MAZON — The Gantzert farm north of Mazon was the site of a rather special corn harvest on Sunday, as members of the Park Street Congregational United Church of Christ in Mazon and the First Congregational Church of Western Springs came together for morning worship services, lunch, a pie auction, and rides in combines as the crop was harvested.
This is the 11th year the churches have joined forces – country farmers and city dwellers with hearts – as part of the Foods Resource Bank’s annual missions project.
As Mazon church member Donna Jeshke explained it, her church took up the project as a way to provide help with sustainable farming to foreign countries where hunger is a big problem.
“The farmers provide the acreage, and they plant the corn,” she said, “and the urban members help pay for the seed and fertilizer. Then we have a harvest celebration in the fall.”
Marv Baldwin, member of the Western Springs church and president of the Foods Resource Bank, said fall is a special time each year when the fruits of the labors of fundraising and donating and planting all come together, along with the two sister congregations. It’s a mission shared not just by Mazon and Western Springs.
“We have 219 United States growing projects like this one, with more than 600 churches involved,” he said. “It’s a grass roots mission. The farmers give their land and put in their resources to raise money . . . Western Springs members raise money to purchase seed and other input or donations.”
The John Deere Foundation also donates to the mission.
The project, Baldwin said, is not about giving food to needy families. It’s about giving things and education and resources to help farmers in Third World countries become sustainable.
Dollars raised by the Mazon/Western Springs group have been used by the Foods Resource Bank for such projects as educating African farmers, constructing wells, and building a concrete grain storage site so the farmers could store their grain in a location more suitable than just on the ground where rodents and weather were taking their toll.
Carl and Nancy Johnson of Mazon attended the harvest celebration and said the mission is a sound one that helps those who have very little.
“It helps them get a better life,” Carl said, “and get food for themselves. It’s better than a handout.”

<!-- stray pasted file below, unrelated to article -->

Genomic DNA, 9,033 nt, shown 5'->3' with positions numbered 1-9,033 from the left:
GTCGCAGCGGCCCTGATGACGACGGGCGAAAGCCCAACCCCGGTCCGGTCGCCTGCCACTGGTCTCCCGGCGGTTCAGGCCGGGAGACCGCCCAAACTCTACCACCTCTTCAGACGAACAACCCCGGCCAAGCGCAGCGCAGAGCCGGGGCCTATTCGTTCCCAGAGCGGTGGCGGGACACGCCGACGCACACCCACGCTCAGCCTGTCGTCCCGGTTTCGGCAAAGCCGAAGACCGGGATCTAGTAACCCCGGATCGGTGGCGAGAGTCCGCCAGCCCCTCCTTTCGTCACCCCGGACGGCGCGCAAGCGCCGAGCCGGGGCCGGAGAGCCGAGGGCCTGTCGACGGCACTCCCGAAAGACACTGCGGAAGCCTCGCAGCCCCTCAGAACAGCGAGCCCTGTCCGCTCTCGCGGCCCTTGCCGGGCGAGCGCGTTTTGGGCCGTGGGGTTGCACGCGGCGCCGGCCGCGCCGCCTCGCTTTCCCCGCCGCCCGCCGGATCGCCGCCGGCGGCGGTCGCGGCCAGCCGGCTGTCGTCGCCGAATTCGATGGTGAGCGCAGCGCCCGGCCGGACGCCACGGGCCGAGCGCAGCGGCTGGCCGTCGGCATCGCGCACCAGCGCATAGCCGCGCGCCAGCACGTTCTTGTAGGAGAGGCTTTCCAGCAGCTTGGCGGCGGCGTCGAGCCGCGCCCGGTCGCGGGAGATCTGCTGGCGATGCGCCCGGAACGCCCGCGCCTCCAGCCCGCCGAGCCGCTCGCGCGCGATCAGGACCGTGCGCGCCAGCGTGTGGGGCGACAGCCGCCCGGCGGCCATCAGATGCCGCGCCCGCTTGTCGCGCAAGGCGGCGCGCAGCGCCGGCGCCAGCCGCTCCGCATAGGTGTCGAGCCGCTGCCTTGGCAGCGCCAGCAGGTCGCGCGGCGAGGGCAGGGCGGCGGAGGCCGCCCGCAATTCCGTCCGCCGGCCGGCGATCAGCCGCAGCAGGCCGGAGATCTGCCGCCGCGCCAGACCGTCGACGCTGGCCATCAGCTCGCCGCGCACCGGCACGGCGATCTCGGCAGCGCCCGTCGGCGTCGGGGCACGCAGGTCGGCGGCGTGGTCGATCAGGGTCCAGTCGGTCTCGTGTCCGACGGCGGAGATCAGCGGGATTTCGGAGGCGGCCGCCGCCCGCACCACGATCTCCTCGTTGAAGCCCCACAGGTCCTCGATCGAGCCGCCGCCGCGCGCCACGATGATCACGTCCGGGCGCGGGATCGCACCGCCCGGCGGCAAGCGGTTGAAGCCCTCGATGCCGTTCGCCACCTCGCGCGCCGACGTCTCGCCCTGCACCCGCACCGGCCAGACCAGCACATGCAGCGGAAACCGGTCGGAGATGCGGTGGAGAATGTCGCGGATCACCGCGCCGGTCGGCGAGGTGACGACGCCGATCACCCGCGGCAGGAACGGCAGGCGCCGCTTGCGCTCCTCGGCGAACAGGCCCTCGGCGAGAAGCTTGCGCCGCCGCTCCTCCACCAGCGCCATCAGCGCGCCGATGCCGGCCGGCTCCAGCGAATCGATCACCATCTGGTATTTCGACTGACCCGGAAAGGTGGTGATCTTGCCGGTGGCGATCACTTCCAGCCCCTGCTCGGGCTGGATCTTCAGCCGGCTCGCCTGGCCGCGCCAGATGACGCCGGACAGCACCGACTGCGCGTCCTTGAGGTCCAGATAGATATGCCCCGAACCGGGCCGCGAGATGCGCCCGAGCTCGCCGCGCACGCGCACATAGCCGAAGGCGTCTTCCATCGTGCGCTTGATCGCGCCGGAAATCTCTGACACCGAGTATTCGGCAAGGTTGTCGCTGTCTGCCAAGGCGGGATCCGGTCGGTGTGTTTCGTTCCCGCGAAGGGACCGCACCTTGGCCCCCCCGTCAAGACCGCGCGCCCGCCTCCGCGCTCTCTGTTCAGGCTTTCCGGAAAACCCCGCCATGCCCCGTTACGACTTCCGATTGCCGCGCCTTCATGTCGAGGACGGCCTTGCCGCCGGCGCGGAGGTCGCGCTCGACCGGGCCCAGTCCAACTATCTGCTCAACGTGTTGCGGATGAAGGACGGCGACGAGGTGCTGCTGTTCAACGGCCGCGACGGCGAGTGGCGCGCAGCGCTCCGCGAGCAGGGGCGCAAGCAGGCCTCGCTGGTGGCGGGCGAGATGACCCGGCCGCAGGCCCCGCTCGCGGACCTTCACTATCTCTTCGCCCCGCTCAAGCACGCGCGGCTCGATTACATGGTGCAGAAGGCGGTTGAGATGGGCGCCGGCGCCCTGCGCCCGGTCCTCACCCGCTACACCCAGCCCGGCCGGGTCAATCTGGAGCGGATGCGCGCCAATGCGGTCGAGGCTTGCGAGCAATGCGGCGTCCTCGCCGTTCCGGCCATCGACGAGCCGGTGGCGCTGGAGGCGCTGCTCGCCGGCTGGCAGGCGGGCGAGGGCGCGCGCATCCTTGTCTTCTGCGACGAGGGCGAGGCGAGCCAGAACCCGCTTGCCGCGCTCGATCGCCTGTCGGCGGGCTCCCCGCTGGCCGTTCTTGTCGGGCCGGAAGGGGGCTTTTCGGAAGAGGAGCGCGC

“We have a marvelous crowd,” said Mazon church member Barb Kenney. “It’s a lot more people this year. It’s such a good cause. The things it goes for helps them become self-supportive and able to take care of generations to come. . . It’s a special mission for this church.”
Mary Brown, of Western Springs, brought her 11-year-old son, Martin, and his friend Griffin. They lined up for rides in one of the six huge combines rumbling through the fields after the service and lunch.
“I’ve been out here for eight or nine years,” Brown said. “I love getting out in the country.”
“It’s pretty cool,” Martin said of riding in the combine. “It gets a lot of corn.”
The brisk morning began with an outdoor church service under the mature trees at the west end of the corn fields. Ministers Tyler Carrell, from the Mazon church, and Meredith Onion from Western Springs shared the sermon. Then there was a lunch of sandwiches, baked beans and chips and a homemade pie auction, with pies going for upwards of $350.
Members contributed produce, as well, and canned goods for donations. All monies went to the FRB.
Carrell, who has only been with the Mazon church for two months, turned out to be a popular and witty pie auctioneer.
“I’ve been a goofball all my life,” he said with a laugh.
But the mission itself is a serious one, he added.
“I love the idea of a small town church working for the global good,” he said. “And it’s great to see the two churches partner together. The farmers have the expertise and the land, and the Western Springs congregation donated the seed and other donations. It all goes to the FRB to train people in the more impoverished areas of the world.”
Missions such as this one are a mandate from Jesus, he added.
“Jesus tells us that when you take care of the poor, you are taking care of Him,” he said. “When we take care of the least of His, we are helping Him.”